Boundaries cannot be placed on another person. In other words, you can’t demand that he not work with her. All you can do is say, “If you chose to continue to have close, personal friendships with women at work, I can’t continue to act as if this is not a problem for me and for our marriage.” And then you will have to decide what consequence will be if he refuses to respect your boundary. Will it be separation? Will it be “wait and see what happens” But I think one of the problems women face is when they try to set boundaries on their husband, for example, “you can’t talk to me that way.” They can’t enforce that boundary. The boundary is “I will not allow you to speak with me that way.” But then when he does, the consequence is – you must get up and walk away from the conversation.

  10. Gricelle on May 29, 2013 at 6:09 pm

    What limits could I clearly state to an inmature non believer cheating husband with marijuana addiction if he’s said to be determined to work out on our marriage? I asked him to leave three times (for 2-3 months) during our 9 years of marriage(obviously the time out did not work) and I was ready to file for divorce last year (when he got caught phone flirting) but did not do it because we went to therapy and he got “conscious” of the imminence of divorce and of our problems. Unfortunately to me, we quit the sessions because of money issues and never really passed from the first steps to the healing process. I see him different, I know he’s trying but there are certain habits (the smoking, the phone caution, the co-dependence to his mother) that worry me plus the fact of knowing that we never truly dealt with our unresolved problems. I’ve wanted to trust God to save this fragile marriage and I know that our 6 year old daughter would not want his daddy to leave again but I feel uneasy and more concerned about her, since she’s been involved in an unstable family and is daily exposed to our wrong patterns. What should I do? please help

    • Leslie Vernick on May 29, 2013 at 8:53 pm

      I love this community and I’m sure you’ll find great support. But there are no quick fixes and divorce is much more expensive than good therapy. I’d encourage you both to get back to work on your issues. If money is indeed a factor, then perhaps a 12 step program for each of you, Celebrate Recovery with a local church as well as pastoral oversight and accountability can all be helps. What you are looking for is a change of heart as well as a change of habit which takes time, accountability and structured help forward to learn new ways of relating.

  11. Carol on October 21, 2013 at 11:36 am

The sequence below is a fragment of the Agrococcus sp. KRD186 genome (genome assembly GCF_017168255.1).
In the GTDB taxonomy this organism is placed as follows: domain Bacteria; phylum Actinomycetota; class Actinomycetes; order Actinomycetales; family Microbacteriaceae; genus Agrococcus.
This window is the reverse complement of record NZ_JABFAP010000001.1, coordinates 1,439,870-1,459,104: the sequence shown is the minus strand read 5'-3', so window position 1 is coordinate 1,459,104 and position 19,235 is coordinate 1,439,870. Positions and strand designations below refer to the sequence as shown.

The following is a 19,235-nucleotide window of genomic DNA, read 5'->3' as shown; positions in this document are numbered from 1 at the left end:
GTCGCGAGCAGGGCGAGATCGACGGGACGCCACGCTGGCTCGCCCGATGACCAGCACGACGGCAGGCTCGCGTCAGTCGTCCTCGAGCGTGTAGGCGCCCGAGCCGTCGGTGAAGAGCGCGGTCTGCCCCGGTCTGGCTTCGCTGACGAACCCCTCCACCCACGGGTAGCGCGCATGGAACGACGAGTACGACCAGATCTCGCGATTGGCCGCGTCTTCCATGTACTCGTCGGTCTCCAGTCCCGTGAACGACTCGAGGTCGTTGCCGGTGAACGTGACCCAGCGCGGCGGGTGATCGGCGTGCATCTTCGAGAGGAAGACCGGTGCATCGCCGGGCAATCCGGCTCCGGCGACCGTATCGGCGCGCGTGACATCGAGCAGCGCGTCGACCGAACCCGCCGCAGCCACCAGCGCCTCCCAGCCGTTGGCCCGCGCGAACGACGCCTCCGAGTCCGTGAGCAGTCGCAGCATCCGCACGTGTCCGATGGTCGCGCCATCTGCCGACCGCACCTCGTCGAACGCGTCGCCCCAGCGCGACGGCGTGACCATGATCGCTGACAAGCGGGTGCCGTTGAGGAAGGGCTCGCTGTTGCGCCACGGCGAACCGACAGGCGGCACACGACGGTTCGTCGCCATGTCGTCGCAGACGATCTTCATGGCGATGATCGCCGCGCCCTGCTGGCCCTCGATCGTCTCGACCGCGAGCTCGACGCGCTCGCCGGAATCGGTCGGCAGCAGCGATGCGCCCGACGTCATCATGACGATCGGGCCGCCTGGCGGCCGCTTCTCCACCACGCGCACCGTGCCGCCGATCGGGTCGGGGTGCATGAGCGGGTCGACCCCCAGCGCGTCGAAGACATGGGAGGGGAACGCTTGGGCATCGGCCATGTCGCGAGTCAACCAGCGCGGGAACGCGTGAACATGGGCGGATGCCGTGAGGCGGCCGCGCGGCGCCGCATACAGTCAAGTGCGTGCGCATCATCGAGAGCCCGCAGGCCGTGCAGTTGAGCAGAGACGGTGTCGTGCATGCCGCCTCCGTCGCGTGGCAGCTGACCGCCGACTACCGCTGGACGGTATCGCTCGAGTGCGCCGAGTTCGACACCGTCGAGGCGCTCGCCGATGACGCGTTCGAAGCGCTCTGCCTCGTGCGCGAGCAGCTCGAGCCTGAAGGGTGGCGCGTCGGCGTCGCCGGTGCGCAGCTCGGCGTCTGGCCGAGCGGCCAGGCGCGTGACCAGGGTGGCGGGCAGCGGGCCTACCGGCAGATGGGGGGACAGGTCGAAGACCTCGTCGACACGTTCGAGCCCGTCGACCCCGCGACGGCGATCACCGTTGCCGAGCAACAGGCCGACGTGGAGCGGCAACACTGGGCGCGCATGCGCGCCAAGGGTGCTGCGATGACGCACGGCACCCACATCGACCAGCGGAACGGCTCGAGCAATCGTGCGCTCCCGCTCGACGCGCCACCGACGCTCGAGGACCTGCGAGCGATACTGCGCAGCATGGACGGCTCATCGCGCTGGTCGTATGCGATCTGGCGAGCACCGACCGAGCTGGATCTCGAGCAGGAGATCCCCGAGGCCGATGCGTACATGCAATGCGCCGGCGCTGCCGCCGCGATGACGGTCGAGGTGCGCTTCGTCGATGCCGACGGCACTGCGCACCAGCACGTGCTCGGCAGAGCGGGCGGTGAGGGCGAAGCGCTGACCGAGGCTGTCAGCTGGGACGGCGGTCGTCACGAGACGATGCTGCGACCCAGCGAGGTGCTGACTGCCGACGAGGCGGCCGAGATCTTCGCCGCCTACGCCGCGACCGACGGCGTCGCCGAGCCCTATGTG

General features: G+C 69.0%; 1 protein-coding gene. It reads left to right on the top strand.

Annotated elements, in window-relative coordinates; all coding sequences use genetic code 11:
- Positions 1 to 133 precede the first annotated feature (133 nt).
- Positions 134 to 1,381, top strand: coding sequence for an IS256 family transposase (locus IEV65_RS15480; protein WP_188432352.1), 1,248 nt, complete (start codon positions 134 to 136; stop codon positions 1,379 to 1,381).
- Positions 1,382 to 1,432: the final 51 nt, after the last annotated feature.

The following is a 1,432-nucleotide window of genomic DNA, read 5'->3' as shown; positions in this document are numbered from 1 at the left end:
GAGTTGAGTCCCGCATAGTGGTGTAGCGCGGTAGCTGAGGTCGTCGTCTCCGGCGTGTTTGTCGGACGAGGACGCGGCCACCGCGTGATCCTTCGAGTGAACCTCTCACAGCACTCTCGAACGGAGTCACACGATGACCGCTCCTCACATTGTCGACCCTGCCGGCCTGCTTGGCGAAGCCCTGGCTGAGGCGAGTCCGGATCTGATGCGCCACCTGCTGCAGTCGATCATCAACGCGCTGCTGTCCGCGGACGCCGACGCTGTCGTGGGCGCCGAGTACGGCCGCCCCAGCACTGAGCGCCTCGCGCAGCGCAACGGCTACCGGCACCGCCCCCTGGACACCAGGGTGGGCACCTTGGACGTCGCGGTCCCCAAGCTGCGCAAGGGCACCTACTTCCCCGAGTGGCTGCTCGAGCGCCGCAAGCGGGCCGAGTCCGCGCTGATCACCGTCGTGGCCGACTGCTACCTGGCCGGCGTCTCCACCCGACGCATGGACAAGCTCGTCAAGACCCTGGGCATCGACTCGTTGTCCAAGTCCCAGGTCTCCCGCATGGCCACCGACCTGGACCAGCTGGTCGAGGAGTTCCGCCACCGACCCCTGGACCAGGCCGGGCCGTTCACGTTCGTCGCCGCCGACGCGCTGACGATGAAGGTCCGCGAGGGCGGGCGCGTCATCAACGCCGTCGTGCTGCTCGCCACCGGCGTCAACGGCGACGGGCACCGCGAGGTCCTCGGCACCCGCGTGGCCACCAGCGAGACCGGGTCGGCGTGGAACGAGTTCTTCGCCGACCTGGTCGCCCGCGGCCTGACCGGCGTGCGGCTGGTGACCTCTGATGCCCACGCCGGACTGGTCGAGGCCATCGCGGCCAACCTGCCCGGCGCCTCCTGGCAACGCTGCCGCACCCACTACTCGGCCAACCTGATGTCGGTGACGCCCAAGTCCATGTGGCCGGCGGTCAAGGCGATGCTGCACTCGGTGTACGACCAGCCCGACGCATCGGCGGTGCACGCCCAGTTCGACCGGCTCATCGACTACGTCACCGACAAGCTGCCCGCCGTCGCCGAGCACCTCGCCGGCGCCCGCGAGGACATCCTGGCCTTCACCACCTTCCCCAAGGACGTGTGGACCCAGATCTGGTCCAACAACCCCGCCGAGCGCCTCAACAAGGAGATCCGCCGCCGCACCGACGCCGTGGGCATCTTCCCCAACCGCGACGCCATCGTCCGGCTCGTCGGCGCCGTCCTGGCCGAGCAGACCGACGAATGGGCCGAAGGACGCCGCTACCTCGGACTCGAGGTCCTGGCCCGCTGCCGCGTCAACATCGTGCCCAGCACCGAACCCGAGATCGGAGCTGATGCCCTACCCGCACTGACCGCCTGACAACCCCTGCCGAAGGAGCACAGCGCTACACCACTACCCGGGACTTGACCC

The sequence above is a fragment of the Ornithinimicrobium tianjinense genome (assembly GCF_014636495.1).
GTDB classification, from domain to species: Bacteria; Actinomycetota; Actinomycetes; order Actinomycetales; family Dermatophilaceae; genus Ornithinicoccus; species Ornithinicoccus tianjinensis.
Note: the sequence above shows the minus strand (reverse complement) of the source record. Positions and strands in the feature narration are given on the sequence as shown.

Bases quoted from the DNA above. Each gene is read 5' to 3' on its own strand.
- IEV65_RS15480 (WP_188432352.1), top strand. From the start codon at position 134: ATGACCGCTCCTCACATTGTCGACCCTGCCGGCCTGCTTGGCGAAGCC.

This is the best source of help and information that I have seen in all the years of my searching. Your website and blog should be required reading for all clergy who in many cases only add to the problem.

    • Leslie Vernick on October 22, 2013 at 11:27 am

      Thanks Carol. We have a great community of loving, wise and helpful people.

  12. Gricelle on November 15, 2013 at 11:47 am

    It’s been a year and a half since I first posted a note, unfortunately most of the habits in our relationship remained and therefore there wasn’t a big (real) change. I still struggle with so many things on this marriage that divorce looks like a great relief to me,the only thing stopping me is (again) our daughter. She’s talked to me about not wanting her father to leave but could staying on this damaged relationship really help her? cause I’m honestly starting to feel otherwise… I’m actually starting to think that as a woman I’m a bad example to her, I know that we’ve set wrong patterns for her to relate and that kills me cause above all interests is mine for her to be healthy and safe. I would definitely do anything to save her from suffering but I feel like we’ve lost everything as a couple (love, respect,passion,goals) I see myself again as a worn out, hopeless, tired and angry person and I don’t like it at all. I know that we are and were so wounded and immature that being together has taken out the worst of both, we got lost and just don’t know how to get back on track or even know if we should do so…

    • Leslie Vernick on November 16, 2013 at 4:18 pm

      Whether you both can get back on track and repair your marriage I can’t answer, but YOU can get back on track yourself with or without him. You can ask God for his wisdom and his ways to deal with your marriage and your husband and then learn to walk them out. You said “the habits in our relationship remained” and I think that’s what Paul talks about in Ephesians when he says, “Put off the old man …those old habits…and put on the new man created to be like Christ.” We need to learn new habits that takes time and intentional focus as well as encouragement and accountability from others. You can start – with you. It is God’s will that you mature and live a holy life. Start with you and you will be amazed at what He will do with you. Then you will be much more equipped to make a godly and wise choice regarding the status of your marriage.